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Reflections from Japan

July 16, 2010

Toyko, Japan

I have never been a very good artist.

I was the kid in elementary school who, despite my best efforts, struggled to draw anything recognizable.  I recall inconclusive complements like “How interesting” and “You use such nice colors,” and then encouragement to study the history of art rather than its application.

So I am definitely out of my comfort zone as I gaze at the delicate hand made paper, porcelain vessel of freshly poured ink, and thin goat-hair brush before me on a desk at a middle school in Toyko, Japan.  Adding to my anxiety are the two energetic boys sitting on either side of me; self-appointed mentors eager to reverse the student-teacher roles. Not yet well-versed in the art of building confidence, they keep looking at one another, down at my paper, up at me, and laughing hysterically.  I appear to be a particularly difficult pupil to learn traditional Japanese calligraphy.  But, I am an adult, a teacher, and presumably skilled in all things educational and artistic.  This ranking, however, is of no significance to my young friends.

Each dip of the pen in the ink, and stroke of the brush on the crisp paper, is rewarded with taps on my shoulder and a shaking of heads in the traditional “what in the world are you doing” fashion.

“No, no, not like that.  Watch me.  You must go slow and careful.”

With full command of the brush, and practiced simplicity, the boy on my left masterfully and lightly presents nuanced strokes on the paper, creating a beautiful symbol in a language I do not know.

“Just like this.  Now you.  Your turn.  Try.”

I try to match my master’s seemingly spontaneous strokes and product with intense concentration.  But, as I put down the brush, I only hear “Maybe we try easier word?”

We all laugh out loud in recognition that I am not an easy student to teach.

Being good teachers, however, my young friends do not give up.  Nodding in agreement, they suggest a new character.

“Freedom.  Let’s try freedom.  You can do that word I believe.”

So we start again and this time, as I put a final splash on my page, both boys smile at one another and then at me.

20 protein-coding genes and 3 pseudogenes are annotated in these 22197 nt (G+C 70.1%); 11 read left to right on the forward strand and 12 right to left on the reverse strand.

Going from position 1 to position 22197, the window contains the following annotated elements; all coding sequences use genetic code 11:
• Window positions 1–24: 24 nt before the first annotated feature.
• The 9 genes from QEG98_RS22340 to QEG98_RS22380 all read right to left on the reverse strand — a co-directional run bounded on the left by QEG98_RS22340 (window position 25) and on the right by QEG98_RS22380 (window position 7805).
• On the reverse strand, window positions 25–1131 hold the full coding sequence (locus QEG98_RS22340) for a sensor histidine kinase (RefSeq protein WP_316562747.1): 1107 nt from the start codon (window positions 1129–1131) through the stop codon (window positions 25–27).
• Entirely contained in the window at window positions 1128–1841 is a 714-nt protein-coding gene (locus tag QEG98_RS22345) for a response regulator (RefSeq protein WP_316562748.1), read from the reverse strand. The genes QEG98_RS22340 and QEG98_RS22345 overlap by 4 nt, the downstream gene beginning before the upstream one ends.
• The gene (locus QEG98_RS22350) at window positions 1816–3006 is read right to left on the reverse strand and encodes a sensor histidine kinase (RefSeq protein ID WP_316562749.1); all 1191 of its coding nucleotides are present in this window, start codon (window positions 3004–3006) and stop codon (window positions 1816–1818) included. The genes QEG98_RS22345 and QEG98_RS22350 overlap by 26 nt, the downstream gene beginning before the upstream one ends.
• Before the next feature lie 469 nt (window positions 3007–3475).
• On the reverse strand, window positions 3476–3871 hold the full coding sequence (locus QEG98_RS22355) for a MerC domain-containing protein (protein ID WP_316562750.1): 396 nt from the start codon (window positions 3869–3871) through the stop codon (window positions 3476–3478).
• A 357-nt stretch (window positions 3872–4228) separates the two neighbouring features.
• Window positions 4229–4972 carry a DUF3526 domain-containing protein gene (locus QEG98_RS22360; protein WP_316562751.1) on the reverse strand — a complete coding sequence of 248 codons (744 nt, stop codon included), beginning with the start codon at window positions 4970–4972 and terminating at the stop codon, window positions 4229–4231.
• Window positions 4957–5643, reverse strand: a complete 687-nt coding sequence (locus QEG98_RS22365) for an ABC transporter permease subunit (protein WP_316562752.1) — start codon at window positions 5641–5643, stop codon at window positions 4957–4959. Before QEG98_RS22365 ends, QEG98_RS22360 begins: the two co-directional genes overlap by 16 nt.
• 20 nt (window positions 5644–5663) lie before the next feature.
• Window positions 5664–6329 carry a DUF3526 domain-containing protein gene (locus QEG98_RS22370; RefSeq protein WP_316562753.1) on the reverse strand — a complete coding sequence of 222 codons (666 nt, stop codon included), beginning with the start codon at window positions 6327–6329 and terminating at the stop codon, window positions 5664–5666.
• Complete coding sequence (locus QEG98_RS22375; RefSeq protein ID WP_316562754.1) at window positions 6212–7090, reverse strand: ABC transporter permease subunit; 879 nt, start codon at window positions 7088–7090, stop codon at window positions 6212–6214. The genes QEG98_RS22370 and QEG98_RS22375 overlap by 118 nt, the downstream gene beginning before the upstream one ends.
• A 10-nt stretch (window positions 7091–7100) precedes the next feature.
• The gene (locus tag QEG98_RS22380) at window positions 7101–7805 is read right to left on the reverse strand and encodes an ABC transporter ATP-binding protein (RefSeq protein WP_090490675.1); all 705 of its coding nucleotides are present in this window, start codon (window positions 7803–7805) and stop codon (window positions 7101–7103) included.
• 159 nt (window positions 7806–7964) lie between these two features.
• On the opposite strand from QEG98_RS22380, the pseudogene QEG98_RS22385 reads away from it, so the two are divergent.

“Success,” the boy on my left says. “Yes, freedom is a success.”

For the past ten years, the Japanese Travel Bureau has invited the California Teachers of the Year to tour the country, learn about the Japanese education system, and exchange ideas about education policy and practices with teachers and administrators.  I may have been the designated leader of the 2010 California Teachers of the Year delegation, but I was just one of several equals who were graciously greeted by national education department ministers, regional superintendents, and local teachers, administrators, and students on our two week tour.

A few days before I left for Japan, one of my AP United States History students said to me, “I wonder how you’ll be greeted.  We dropped an atomic bomb on their country.  Do you think they still think about that?”  I know times and perspectives have changed.  Once bitter enemies are now close allies.  But you still wonder whether the passage of time can heal all wounds.  For instance, Americans now flock to Viet Nam as the new vacation destination, but it is hard to imagine ever forgetting the 9/11 attacks or forgiving those who inflicted them.

But, as the two middle school boys help me create a calligraphy masterpiece emboldened with the character for “Freedom,” I am struck once again by the welcoming innocence of young students, something I find on both sides of our world.  With warm smiles, we embrace, proving that the pen (calligraphy or otherwise), at least in Japan on this day, remains mightier than the sword.

In upcoming posts, I will write more about impressions and experiences from this trip.  To read the travel blog kept by the California Teachers of the Year as we traveled, visit

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